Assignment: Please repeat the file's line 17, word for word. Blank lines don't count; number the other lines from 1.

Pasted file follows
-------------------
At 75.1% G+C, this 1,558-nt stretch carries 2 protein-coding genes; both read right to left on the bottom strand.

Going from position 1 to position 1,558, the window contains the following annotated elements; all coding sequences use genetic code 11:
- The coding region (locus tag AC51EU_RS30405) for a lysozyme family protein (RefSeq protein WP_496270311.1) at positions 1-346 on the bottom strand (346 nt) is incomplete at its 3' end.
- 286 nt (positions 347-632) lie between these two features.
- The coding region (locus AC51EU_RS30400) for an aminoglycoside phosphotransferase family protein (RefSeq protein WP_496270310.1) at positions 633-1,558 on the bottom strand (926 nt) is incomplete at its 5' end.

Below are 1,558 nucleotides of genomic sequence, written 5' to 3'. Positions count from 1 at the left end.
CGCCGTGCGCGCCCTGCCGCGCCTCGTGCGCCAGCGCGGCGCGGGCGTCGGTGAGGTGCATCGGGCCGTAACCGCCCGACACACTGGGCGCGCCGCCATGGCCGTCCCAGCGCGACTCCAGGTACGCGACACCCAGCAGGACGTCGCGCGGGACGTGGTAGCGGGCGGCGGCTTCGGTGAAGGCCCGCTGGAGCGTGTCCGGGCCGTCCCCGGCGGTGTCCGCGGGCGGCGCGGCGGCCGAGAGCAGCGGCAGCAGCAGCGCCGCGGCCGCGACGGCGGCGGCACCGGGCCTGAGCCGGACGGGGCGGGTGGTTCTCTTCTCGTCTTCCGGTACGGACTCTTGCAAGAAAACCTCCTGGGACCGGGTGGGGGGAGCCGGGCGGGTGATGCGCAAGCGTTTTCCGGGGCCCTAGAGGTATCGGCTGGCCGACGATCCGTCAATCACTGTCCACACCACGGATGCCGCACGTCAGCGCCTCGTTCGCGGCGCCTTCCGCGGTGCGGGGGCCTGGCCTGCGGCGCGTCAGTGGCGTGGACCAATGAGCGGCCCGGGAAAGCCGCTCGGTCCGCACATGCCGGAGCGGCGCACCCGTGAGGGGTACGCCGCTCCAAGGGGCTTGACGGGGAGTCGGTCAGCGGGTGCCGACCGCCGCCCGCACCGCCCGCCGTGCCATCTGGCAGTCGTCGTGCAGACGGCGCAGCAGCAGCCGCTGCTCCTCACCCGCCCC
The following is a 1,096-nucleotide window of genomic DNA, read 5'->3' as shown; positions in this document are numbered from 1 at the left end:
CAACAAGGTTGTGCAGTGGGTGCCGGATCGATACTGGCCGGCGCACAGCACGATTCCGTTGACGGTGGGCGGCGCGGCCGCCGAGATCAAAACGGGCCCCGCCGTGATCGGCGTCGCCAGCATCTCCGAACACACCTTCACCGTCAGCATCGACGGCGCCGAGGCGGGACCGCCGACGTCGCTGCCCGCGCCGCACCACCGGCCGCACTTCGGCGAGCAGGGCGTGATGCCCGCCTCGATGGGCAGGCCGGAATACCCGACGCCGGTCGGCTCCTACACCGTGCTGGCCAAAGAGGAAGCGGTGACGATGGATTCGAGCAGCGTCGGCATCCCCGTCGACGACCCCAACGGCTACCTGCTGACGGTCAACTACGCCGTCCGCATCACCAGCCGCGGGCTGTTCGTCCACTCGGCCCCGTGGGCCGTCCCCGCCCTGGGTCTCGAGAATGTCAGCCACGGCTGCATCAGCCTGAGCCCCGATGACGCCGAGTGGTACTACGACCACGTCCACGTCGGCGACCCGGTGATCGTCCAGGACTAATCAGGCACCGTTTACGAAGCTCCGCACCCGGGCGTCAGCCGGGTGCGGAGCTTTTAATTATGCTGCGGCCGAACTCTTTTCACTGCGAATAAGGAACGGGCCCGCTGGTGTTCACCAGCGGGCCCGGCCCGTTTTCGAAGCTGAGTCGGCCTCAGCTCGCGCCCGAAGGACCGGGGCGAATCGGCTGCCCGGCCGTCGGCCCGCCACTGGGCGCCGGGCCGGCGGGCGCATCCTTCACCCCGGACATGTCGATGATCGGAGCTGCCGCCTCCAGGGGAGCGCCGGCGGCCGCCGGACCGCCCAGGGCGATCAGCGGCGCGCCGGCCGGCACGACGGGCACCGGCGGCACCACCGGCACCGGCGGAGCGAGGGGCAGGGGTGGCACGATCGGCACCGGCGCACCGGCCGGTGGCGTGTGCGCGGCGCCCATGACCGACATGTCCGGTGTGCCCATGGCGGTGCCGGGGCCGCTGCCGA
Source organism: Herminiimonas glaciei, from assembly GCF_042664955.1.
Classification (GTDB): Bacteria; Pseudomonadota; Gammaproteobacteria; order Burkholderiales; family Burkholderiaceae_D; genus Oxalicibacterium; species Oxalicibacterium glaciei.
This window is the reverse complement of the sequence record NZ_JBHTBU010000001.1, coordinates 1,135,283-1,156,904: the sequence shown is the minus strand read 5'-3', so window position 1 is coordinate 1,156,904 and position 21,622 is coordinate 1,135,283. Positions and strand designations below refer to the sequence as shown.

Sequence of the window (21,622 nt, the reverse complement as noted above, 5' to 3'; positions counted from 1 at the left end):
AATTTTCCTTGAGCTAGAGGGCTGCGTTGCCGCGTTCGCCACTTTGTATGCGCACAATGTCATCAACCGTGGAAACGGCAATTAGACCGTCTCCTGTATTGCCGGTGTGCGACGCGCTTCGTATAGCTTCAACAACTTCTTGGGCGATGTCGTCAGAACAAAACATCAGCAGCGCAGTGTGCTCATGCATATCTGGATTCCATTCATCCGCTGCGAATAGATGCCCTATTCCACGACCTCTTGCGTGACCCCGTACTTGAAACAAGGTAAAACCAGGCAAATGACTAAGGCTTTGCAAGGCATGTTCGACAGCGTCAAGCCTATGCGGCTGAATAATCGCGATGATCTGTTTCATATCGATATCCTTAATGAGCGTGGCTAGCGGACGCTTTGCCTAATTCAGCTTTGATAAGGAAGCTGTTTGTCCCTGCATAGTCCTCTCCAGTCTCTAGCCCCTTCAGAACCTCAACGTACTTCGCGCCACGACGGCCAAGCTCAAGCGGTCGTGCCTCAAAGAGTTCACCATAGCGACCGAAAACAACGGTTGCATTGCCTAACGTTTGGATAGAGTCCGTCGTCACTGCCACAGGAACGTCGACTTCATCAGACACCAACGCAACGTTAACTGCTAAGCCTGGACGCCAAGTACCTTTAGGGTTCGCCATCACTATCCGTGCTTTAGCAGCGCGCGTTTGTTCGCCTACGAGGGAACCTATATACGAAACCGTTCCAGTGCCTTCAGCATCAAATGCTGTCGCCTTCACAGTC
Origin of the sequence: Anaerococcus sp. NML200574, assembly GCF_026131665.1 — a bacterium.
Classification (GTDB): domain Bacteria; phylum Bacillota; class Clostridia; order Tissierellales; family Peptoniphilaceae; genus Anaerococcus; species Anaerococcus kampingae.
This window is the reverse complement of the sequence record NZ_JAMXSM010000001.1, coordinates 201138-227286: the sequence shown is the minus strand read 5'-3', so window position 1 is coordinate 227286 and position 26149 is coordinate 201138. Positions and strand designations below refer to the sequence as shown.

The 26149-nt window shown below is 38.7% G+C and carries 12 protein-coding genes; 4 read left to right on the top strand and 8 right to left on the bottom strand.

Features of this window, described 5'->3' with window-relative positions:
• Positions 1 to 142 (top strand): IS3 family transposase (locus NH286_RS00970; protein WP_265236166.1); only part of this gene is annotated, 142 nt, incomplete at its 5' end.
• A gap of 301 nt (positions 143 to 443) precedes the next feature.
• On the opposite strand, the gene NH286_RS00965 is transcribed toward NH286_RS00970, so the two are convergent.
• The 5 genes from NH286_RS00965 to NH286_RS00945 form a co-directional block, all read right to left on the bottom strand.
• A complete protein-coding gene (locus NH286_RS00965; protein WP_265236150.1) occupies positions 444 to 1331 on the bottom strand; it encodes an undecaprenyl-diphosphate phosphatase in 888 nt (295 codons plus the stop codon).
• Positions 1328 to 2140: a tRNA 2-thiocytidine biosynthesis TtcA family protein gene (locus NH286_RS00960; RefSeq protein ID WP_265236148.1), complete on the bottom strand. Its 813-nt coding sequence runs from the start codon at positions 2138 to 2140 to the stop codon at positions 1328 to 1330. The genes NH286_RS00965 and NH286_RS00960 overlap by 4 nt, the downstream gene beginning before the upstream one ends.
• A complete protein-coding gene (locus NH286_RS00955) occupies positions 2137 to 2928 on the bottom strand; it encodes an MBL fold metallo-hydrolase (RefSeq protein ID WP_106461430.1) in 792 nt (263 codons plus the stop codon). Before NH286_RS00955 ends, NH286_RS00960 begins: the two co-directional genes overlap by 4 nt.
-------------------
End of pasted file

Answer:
This window is the reverse complement of the sequence record NZ_JAMXSM010000001.1, coordinates 201138-227286: the sequence shown is the minus strand read 5'-3', so window position 1 is coordinate 227286 and position 26149 is coordinate 201138. Positions and strand designations below refer to the sequence as shown.